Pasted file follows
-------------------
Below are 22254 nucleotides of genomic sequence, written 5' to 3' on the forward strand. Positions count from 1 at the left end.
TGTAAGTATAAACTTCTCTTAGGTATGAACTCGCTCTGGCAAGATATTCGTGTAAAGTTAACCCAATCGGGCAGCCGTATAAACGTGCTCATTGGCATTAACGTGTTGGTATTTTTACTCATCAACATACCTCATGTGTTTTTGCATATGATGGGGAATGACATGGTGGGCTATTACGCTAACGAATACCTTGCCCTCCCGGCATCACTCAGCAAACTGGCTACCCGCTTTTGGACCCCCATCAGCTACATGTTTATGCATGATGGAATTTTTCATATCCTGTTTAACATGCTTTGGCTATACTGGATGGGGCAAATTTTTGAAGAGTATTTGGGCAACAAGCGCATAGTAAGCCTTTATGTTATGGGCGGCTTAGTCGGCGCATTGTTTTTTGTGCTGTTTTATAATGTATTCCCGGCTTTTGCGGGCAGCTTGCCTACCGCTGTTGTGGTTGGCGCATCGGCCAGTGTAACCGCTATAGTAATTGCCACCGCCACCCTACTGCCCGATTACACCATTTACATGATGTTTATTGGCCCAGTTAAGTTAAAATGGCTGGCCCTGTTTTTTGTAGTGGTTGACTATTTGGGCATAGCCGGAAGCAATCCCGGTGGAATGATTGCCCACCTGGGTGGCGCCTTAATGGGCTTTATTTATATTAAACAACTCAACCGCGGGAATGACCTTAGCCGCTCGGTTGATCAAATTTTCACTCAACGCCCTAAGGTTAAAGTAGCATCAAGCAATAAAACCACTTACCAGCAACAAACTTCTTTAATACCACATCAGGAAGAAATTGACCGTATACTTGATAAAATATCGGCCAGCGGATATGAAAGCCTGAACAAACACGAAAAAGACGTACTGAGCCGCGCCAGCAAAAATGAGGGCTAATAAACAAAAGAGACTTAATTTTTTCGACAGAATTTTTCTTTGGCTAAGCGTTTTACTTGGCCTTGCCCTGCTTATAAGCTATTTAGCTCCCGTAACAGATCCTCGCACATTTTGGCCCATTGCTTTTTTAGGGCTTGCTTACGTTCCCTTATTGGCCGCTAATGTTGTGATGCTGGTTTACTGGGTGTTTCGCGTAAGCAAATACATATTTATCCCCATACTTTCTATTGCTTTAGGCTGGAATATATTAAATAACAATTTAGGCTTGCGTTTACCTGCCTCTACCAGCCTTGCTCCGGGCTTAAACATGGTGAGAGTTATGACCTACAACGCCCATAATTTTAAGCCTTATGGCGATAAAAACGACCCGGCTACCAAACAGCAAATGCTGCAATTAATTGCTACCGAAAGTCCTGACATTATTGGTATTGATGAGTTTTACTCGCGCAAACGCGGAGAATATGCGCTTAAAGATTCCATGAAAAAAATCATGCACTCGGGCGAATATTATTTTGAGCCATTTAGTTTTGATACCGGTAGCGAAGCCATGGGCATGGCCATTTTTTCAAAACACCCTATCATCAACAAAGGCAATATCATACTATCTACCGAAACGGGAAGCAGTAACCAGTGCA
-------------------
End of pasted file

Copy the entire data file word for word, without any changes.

Below are 22254 nucleotides of genomic sequence, written 5' to 3' on the forward strand. Positions count from 1 at the left end.
TGTAAGTATAAACTTCTCTTAGGTATGAACTCGCTCTGGCAAGATATTCGTGTAAAGTTAACCCAATCGGGCAGCCGTATAAACGTGCTCATTGGCATTAACGTGTTGGTATTTTTACTCATCAACATACCTCATGTGTTTTTGCATATGATGGGGAATGACATGGTGGGCTATTACGCTAACGAATACCTTGCCCTCCCGGCATCACTCAGCAAACTGGCTACCCGCTTTTGGACCCCCATCAGCTACATGTTTATGCATGATGGAATTTTTCATATCCTGTTTAACATGCTTTGGCTATACTGGATGGGGCAAATTTTTGAAGAGTATTTGGGCAACAAGCGCATAGTAAGCCTTTATGTTATGGGCGGCTTAGTCGGCGCATTGTTTTTTGTGCTGTTTTATAATGTATTCCCGGCTTTTGCGGGCAGCTTGCCTACCGCTGTTGTGGTTGGCGCATCGGCCAGTGTAACCGCTATAGTAATTGCCACCGCCACCCTACTGCCCGATTACACCATTTACATGATGTTTATTGGCCCAGTTAAGTTAAAATGGCTGGCCCTGTTTTTTGTAGTGGTTGACTATTTGGGCATAGCCGGAAGCAATCCCGGTGGAATGATTGCCCACCTGGGTGGCGCCTTAATGGGCTTTATTTATATTAAACAACTCAACCGCGGGAATGACCTTAGCCGCTCGGTTGATCAAATTTTCACTCAACGCCCTAAGGTTAAAGTAGCATCAAGCAATAAAACCACTTACCAGCAACAAACTTCTTTAATACCACATCAGGAAGAAATTGACCGTATACTTGATAAAATATCGGCCAGCGGATATGAAAGCCTGAACAAACACGAAAAAGACGTACTGAGCCGCGCCAGCAAAAATGAGGGCTAATAAACAAAAGAGACTTAATTTTTTCGACAGAATTTTTCTTTGGCTAAGCGTTTTACTTGGCCTTGCCCTGCTTATAAGCTATTTAGCTCCCGTAACAGATCCTCGCACATTTTGGCCCATTGCTTTTTTAGGGCTTGCTTACGTTCCCTTATTGGCCGCTAATGTTGTGATGCTGGTTTACTGGGTGTTTCGCGTAAGCAAATACATATTTATCCCCATACTTTCTATTGCTTTAGGCTGGAATATATTAAATAACAATTTAGGCTTGCGTTTACCTGCCTCTACCAGCCTTGCTCCGGGCTTAAACATGGTGAGAGTTATGACCTACAACGCCCATAATTTTAAGCCTTATGGCGATAAAAACGACCCGGCTACCAAACAGCAAATGCTGCAATTAATTGCTACCGAAAGTCCTGACATTATTGGTATTGATGAGTTTTACTCGCGCAAACGCGGAGAATATGCGCTTAAAGATTCCATGAAAAAAATCATGCACTCGGGCGAATATTATTTTGAGCCATTTAGTTTTGATACCGGTAGCGAAGCCATGGGCATGGCCATTTTTTCAAAACACCCTATCATCAACAAAGGCAATATCATACTATCTACCGAAACGGGAAGCAGTAACCAGTGCA